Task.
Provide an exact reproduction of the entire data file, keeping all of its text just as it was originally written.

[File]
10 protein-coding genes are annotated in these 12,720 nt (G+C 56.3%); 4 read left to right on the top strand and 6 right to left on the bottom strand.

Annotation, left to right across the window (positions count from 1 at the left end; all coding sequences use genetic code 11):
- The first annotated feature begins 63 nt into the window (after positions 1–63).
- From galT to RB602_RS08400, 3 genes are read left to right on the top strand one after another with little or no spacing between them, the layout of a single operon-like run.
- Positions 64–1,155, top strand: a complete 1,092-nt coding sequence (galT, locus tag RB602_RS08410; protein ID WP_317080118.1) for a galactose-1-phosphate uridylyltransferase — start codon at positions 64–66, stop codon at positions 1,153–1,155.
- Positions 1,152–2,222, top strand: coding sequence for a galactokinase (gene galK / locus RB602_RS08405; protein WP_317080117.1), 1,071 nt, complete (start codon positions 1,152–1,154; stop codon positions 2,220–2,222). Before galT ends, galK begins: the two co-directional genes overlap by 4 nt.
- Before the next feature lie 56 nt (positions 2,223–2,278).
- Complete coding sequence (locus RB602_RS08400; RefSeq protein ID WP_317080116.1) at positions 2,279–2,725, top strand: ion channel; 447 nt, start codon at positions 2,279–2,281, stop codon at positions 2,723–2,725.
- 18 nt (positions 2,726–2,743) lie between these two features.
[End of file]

10 protein-coding genes are annotated in these 12,720 nt (G+C 56.3%); 4 read left to right on the top strand and 6 right to left on the bottom strand.

Annotation, left to right across the window (positions count from 1 at the left end; all coding sequences use genetic code 11):
- The first annotated feature begins 63 nt into the window (after positions 1–63).
- From galT to RB602_RS08400, 3 genes are read left to right on the top strand one after another with little or no spacing between them, the layout of a single operon-like run.
- Positions 64–1,155, top strand: a complete 1,092-nt coding sequence (galT, locus tag RB602_RS08410; protein ID WP_317080118.1) for a galactose-1-phosphate uridylyltransferase — start codon at positions 64–66, stop codon at positions 1,153–1,155.
- Positions 1,152–2,222, top strand: coding sequence for a galactokinase (gene galK / locus RB602_RS08405; protein WP_317080117.1), 1,071 nt, complete (start codon positions 1,152–1,154; stop codon positions 2,220–2,222). Before galT ends, galK begins: the two co-directional genes overlap by 4 nt.
- Before the next feature lie 56 nt (positions 2,223–2,278).
- Complete coding sequence (locus RB602_RS08400; RefSeq protein ID WP_317080116.1) at positions 2,279–2,725, top strand: ion channel; 447 nt, start codon at positions 2,279–2,281, stop codon at positions 2,723–2,725.
- 18 nt (positions 2,726–2,743) lie between these two features.